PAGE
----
|Poppi & Emily enjoying their new garden.|
We've settled into our new house and absolutely love it. The photo of Poppi and Emily, shown here, was taken on Thursday this week, when they were lounging on the patio area of the garden. We've tidied up the previous owner's collection of patio plant pots, removing spent spoil and weeds, and we've been enjoying the gradual process of discovering what the collection holds - such as the lovely iris which burst into bloom this week, (see photo below). The patio border has a fuscia, too, which we're glad to see; they're one of Richard's favourites but we could never get them to thrive in our previous garden.
It's not so sunny today but we had a lovely time feeding squirrels in the local park. They're entirely used to people being around and will come quite close - not too close because of our dogs, and we always keep our dogs on leads so they can't chase the squirrels, (which they definitely would, given half a chance). Some people dismiss squirrels as pests but I think they're incredibly cute. We were watching one playing with a stick, pouncing on it, flinging it up in the air and skittering after it purely for fun. Another group of squirrels were merrily playing tag among a tangle of sturdy old shrubs, chasing each other and clinging upside-down to sturdy branches, and making little barking sounds.
We were also watching three roach swimming near the lake's surface. Maybe they were feeding on the swarm of gnats which were hovering over the water like a fine, grey cloud.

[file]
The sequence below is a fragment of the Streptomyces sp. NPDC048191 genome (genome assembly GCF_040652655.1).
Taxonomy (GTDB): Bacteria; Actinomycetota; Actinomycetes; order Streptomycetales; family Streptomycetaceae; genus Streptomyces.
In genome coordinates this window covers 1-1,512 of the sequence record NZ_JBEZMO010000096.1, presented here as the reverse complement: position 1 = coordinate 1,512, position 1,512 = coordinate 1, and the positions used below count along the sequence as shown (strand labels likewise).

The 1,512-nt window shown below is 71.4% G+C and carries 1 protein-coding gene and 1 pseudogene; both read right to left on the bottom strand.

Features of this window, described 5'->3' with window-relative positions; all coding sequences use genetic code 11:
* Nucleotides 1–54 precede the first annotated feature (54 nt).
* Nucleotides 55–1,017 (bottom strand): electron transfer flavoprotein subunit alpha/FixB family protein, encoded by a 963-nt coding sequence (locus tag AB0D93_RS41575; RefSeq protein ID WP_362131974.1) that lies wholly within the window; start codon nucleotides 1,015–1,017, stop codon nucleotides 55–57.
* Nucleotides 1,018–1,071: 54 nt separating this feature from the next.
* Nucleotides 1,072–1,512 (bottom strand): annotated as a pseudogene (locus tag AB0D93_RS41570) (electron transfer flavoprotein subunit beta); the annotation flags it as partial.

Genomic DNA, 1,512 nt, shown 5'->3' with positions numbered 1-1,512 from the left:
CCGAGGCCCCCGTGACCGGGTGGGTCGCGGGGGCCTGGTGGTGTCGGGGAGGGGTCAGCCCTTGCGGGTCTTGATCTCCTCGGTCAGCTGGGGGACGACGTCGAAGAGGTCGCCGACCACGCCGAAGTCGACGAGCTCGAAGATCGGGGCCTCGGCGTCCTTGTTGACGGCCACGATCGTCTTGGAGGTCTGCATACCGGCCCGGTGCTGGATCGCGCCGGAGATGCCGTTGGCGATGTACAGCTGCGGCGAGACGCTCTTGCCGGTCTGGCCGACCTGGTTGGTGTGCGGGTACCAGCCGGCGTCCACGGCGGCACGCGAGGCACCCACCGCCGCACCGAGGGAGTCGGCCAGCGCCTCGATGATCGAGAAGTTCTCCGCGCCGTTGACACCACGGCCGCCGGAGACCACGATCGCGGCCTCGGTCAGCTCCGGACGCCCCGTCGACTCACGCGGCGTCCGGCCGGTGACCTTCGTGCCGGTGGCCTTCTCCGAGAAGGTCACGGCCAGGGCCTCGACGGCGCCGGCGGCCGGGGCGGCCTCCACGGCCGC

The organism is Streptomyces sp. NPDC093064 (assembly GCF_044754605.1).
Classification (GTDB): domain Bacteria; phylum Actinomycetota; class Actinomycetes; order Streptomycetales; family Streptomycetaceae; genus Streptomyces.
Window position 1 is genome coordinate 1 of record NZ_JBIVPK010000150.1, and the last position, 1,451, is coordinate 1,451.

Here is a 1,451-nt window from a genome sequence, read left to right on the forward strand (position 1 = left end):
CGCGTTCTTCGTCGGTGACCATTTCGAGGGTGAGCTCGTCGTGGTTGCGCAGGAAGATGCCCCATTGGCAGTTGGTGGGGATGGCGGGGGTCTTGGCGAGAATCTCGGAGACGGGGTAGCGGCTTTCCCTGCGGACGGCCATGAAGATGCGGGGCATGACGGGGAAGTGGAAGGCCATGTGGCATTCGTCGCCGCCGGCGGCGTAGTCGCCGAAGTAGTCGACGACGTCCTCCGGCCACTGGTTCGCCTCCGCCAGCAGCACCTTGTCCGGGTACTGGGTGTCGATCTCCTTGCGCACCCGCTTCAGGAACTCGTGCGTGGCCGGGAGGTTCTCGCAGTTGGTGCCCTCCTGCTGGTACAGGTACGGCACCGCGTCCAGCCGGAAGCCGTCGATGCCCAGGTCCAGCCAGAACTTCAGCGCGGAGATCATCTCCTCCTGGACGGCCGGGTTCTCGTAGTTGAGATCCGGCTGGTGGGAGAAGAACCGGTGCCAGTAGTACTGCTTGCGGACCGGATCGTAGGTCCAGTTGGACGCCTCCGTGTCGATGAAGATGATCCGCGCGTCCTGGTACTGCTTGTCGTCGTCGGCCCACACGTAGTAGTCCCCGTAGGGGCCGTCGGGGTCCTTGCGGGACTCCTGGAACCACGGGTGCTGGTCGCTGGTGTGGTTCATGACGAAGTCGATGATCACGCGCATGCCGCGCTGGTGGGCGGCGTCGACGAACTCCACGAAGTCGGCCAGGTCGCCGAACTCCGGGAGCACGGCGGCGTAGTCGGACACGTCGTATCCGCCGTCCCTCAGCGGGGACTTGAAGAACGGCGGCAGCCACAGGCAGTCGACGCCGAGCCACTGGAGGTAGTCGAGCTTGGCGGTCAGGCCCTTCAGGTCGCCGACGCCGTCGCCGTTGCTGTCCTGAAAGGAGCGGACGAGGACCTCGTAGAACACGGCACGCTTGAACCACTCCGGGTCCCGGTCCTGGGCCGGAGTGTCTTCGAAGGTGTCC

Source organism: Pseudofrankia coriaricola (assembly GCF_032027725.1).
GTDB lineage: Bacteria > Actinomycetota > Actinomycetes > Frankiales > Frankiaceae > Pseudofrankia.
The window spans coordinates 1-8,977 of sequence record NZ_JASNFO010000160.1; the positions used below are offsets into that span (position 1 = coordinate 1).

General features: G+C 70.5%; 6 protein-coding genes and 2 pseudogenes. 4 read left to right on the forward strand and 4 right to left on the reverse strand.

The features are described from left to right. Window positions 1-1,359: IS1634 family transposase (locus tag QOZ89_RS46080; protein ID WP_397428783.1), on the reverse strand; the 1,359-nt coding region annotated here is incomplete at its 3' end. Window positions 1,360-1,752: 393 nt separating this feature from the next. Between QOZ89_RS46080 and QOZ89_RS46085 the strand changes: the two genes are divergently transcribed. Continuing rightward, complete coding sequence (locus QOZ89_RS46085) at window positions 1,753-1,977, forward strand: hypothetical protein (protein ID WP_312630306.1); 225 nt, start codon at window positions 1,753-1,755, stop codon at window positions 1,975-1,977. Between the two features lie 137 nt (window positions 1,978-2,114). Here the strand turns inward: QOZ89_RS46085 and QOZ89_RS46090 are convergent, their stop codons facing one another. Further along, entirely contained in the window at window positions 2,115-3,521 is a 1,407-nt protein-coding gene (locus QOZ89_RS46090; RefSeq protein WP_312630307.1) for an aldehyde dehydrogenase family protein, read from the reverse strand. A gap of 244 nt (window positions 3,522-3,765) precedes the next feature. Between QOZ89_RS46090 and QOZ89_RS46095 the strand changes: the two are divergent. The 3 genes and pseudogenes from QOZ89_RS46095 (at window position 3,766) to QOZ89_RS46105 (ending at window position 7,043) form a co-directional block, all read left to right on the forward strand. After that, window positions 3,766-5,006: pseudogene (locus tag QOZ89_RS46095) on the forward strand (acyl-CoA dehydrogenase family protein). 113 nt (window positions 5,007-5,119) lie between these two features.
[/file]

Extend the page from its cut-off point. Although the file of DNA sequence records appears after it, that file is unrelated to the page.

|The unexpected iris...|
This week he attended his annual check-up at Arrowe Park Hospital's diabetic clinic, where he was given full marks for maintaining his condition well. He sticks rigidly to the prescribed diet, never drinks alcohol, is careful with how much sugar he has, etc. The problem is, of course, that so much of our pre-made foods have hidden sugars in them these-days, so we try to avoid them to a large degree.
Apparently the Tory government has just declined to tax sugar in foods, on the grounds that it isn't really an issue despite a wealth of evidence to the contrary. Taxing food may not be the answer, especially when so many people's pockets are already empty, or emptier, due to the seemingly-endless recession. Cheap food often has higher sugar and salt levels. A more practical approach might be to set legal limits on the amount of sugar - including sugar substitutes - permitted in foods, which manufacturers would have to abide by.